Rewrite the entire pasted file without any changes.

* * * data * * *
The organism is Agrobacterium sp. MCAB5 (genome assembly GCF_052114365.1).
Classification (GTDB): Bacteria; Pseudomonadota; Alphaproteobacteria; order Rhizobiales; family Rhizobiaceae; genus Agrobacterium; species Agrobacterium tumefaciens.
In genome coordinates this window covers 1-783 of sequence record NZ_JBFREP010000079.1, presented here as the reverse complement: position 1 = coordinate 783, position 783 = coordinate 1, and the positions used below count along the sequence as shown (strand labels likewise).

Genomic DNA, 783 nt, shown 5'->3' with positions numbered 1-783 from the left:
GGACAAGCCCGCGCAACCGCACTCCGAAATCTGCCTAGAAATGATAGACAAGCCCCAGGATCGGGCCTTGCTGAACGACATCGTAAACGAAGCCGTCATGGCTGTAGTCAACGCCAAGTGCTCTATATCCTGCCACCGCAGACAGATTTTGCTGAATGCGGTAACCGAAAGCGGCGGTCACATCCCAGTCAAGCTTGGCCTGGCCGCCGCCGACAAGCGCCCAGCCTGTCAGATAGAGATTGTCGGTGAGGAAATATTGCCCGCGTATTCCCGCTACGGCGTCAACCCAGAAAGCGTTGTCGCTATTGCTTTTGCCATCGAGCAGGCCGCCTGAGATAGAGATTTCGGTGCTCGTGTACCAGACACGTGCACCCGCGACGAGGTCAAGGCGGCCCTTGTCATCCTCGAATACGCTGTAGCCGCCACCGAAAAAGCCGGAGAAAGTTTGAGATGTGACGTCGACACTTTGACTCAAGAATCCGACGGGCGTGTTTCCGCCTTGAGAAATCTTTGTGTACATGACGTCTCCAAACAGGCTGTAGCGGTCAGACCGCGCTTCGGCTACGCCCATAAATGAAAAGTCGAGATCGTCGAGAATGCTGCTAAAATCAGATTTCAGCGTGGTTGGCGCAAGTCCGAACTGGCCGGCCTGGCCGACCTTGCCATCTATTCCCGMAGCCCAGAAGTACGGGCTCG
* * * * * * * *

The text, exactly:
The organism is Agrobacterium sp. MCAB5 (genome assembly GCF_052114365.1).
Classification (GTDB): Bacteria; Pseudomonadota; Alphaproteobacteria; order Rhizobiales; family Rhizobiaceae; genus Agrobacterium; species Agrobacterium tumefaciens.
In genome coordinates this window covers 1-783 of sequence record NZ_JBFREP010000079.1, presented here as the reverse complement: position 1 = coordinate 783, position 783 = coordinate 1, and the positions used below count along the sequence as shown (strand labels likewise).

Genomic DNA, 783 nt, shown 5'->3' with positions numbered 1-783 from the left:
GGACAAGCCCGCGCAACCGCACTCCGAAATCTGCCTAGAAATGATAGACAAGCCCCAGGATCGGGCCTTGCTGAACGACATCGTAAACGAAGCCGTCATGGCTGTAGTCAACGCCAAGTGCTCTATATCCTGCCACCGCAGACAGATTTTGCTGAATGCGGTAACCGAAAGCGGCGGTCACATCCCAGTCAAGCTTGGCCTGGCCGCCGCCGACAAGCGCCCAGCCTGTCAGATAGAGATTGTCGGTGAGGAAATATTGCCCGCGTATTCCCGCTACGGCGTCAACCCAGAAAGCGTTGTCGCTATTGCTTTTGCCATCGAGCAGGCCGCCTGAGATAGAGATTTCGGTGCTCGTGTACCAGACACGTGCACCCGCGACGAGGTCAAGGCGGCCCTTGTCATCCTCGAATACGCTGTAGCCGCCACCGAAAAAGCCGGAGAAAGTTTGAGATGTGACGTCGACACTTTGACTCAAGAATCCGACGGGCGTGTTTCCGCCTTGAGAAATCTTTGTGTACATGACGTCTCCAAACAGGCTGTAGCGGTCAGACCGCGCTTCGGCTACGCCCATAAATGAAAAGTCGAGATCGTCGAGAATGCTGCTAAAATCAGATTTCAGCGTGGTTGGCGCAAGTCCGAACTGGCCGGCCTGGCCGACCTTGCCATCTATTCCCGMAGCCCAGAAGTACGGGCTCG